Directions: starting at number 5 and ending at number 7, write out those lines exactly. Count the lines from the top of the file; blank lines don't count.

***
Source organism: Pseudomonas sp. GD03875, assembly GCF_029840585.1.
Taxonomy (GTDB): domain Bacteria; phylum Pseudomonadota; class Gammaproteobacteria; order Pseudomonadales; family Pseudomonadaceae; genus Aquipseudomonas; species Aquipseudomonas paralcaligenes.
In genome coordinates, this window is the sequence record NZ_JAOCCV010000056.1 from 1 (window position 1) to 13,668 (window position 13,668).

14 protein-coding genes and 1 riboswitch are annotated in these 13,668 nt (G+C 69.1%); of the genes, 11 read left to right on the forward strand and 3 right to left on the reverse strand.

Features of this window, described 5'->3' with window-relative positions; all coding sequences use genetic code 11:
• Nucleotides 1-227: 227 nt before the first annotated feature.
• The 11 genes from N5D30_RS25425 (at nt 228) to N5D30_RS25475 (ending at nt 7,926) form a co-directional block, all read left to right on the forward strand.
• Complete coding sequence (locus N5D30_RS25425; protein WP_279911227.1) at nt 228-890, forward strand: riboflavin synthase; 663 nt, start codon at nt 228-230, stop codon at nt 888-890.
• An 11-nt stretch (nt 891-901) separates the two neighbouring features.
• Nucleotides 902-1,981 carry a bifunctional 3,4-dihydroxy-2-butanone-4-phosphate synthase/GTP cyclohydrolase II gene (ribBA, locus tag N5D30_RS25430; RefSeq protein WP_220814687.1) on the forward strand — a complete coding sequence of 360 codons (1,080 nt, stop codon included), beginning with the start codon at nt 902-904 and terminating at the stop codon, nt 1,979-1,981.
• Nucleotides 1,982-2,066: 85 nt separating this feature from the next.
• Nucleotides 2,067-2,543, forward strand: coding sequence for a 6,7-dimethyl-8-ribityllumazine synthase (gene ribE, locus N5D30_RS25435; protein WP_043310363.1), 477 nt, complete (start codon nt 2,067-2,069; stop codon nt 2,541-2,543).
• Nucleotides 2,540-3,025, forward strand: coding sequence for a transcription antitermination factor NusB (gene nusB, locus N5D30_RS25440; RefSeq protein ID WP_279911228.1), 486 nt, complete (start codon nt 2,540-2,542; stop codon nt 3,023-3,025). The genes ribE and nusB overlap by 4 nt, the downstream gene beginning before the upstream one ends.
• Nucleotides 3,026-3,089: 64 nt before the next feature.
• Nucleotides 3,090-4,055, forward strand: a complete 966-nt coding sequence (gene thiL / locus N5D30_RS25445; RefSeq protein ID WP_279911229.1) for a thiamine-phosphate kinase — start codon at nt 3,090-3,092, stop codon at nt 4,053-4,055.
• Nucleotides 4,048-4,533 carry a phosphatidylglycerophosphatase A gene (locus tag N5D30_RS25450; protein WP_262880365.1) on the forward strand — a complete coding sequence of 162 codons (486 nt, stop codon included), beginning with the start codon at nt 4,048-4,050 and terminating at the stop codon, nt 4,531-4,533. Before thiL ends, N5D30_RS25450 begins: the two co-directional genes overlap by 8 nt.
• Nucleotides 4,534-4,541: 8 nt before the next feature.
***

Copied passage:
Features of this window, described 5'->3' with window-relative positions; all coding sequences use genetic code 11:
• Nucleotides 1-227: 227 nt before the first annotated feature.
• The 11 genes from N5D30_RS25425 (at nt 228) to N5D30_RS25475 (ending at nt 7,926) form a co-directional block, all read left to right on the forward strand.